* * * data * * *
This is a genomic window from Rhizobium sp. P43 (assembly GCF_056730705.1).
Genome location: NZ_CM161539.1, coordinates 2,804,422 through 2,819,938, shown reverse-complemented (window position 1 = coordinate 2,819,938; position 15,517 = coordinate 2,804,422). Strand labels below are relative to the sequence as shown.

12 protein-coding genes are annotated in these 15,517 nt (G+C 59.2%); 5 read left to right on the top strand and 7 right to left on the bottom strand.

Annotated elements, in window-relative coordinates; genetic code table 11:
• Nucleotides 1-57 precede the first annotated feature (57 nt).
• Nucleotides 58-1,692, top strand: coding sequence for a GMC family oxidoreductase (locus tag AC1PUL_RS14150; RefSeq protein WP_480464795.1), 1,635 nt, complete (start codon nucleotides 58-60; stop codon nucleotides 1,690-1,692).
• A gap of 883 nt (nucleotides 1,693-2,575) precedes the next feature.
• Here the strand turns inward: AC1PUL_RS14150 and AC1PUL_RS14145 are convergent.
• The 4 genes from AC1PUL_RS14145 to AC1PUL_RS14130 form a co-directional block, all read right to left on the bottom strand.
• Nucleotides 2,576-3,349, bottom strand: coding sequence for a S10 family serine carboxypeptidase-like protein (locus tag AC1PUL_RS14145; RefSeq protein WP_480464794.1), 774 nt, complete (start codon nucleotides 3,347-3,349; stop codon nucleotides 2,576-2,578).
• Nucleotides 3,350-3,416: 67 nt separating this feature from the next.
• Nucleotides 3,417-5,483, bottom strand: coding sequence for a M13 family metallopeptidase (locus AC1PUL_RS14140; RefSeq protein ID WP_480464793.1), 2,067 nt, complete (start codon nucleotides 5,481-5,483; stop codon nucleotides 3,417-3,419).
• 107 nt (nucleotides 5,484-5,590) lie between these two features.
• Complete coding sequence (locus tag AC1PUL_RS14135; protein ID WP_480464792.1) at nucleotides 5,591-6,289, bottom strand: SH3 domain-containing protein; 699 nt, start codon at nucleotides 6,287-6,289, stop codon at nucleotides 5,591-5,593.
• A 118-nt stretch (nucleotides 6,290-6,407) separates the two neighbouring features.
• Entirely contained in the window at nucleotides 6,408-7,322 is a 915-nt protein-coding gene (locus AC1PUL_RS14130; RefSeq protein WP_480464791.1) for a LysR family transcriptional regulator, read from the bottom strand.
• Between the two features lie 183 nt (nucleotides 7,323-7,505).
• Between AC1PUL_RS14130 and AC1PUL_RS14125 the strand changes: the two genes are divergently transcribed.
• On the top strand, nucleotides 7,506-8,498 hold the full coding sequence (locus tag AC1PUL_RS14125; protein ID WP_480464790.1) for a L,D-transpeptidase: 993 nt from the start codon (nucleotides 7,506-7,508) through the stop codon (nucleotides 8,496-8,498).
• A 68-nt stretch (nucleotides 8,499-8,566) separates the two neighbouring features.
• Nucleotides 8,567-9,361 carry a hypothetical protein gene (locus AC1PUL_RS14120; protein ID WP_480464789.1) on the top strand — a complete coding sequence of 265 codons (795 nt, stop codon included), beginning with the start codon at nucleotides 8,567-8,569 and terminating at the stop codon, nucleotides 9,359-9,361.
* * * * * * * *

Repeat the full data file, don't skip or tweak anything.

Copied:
This is a genomic window from Rhizobium sp. P43 (assembly GCF_056730705.1).
Genome location: NZ_CM161539.1, coordinates 2,804,422 through 2,819,938, shown reverse-complemented (window position 1 = coordinate 2,819,938; position 15,517 = coordinate 2,804,422). Strand labels below are relative to the sequence as shown.

12 protein-coding genes are annotated in these 15,517 nt (G+C 59.2%); 5 read left to right on the top strand and 7 right to left on the bottom strand.

Annotated elements, in window-relative coordinates; genetic code table 11:
• Nucleotides 1-57 precede the first annotated feature (57 nt).
• Nucleotides 58-1,692, top strand: coding sequence for a GMC family oxidoreductase (locus tag AC1PUL_RS14150; RefSeq protein WP_480464795.1), 1,635 nt, complete (start codon nucleotides 58-60; stop codon nucleotides 1,690-1,692).
• A gap of 883 nt (nucleotides 1,693-2,575) precedes the next feature.
• Here the strand turns inward: AC1PUL_RS14150 and AC1PUL_RS14145 are convergent.
• The 4 genes from AC1PUL_RS14145 to AC1PUL_RS14130 form a co-directional block, all read right to left on the bottom strand.
• Nucleotides 2,576-3,349, bottom strand: coding sequence for a S10 family serine carboxypeptidase-like protein (locus tag AC1PUL_RS14145; RefSeq protein WP_480464794.1), 774 nt, complete (start codon nucleotides 3,347-3,349; stop codon nucleotides 2,576-2,578).
• Nucleotides 3,350-3,416: 67 nt separating this feature from the next.
• Nucleotides 3,417-5,483, bottom strand: coding sequence for a M13 family metallopeptidase (locus AC1PUL_RS14140; RefSeq protein ID WP_480464793.1), 2,067 nt, complete (start codon nucleotides 5,481-5,483; stop codon nucleotides 3,417-3,419).
• 107 nt (nucleotides 5,484-5,590) lie between these two features.
• Complete coding sequence (locus tag AC1PUL_RS14135; protein ID WP_480464792.1) at nucleotides 5,591-6,289, bottom strand: SH3 domain-containing protein; 699 nt, start codon at nucleotides 6,287-6,289, stop codon at nucleotides 5,591-5,593.
• A 118-nt stretch (nucleotides 6,290-6,407) separates the two neighbouring features.
• Entirely contained in the window at nucleotides 6,408-7,322 is a 915-nt protein-coding gene (locus AC1PUL_RS14130; RefSeq protein WP_480464791.1) for a LysR family transcriptional regulator, read from the bottom strand.
• Between the two features lie 183 nt (nucleotides 7,323-7,505).
• Between AC1PUL_RS14130 and AC1PUL_RS14125 the strand changes: the two genes are divergently transcribed.
• On the top strand, nucleotides 7,506-8,498 hold the full coding sequence (locus tag AC1PUL_RS14125; protein ID WP_480464790.1) for a L,D-transpeptidase: 993 nt from the start codon (nucleotides 7,506-7,508) through the stop codon (nucleotides 8,496-8,498).
• A 68-nt stretch (nucleotides 8,499-8,566) separates the two neighbouring features.
• Nucleotides 8,567-9,361 carry a hypothetical protein gene (locus AC1PUL_RS14120; protein ID WP_480464789.1) on the top strand — a complete coding sequence of 265 codons (795 nt, stop codon included), beginning with the start codon at nucleotides 8,567-8,569 and terminating at the stop codon, nucleotides 9,359-9,361.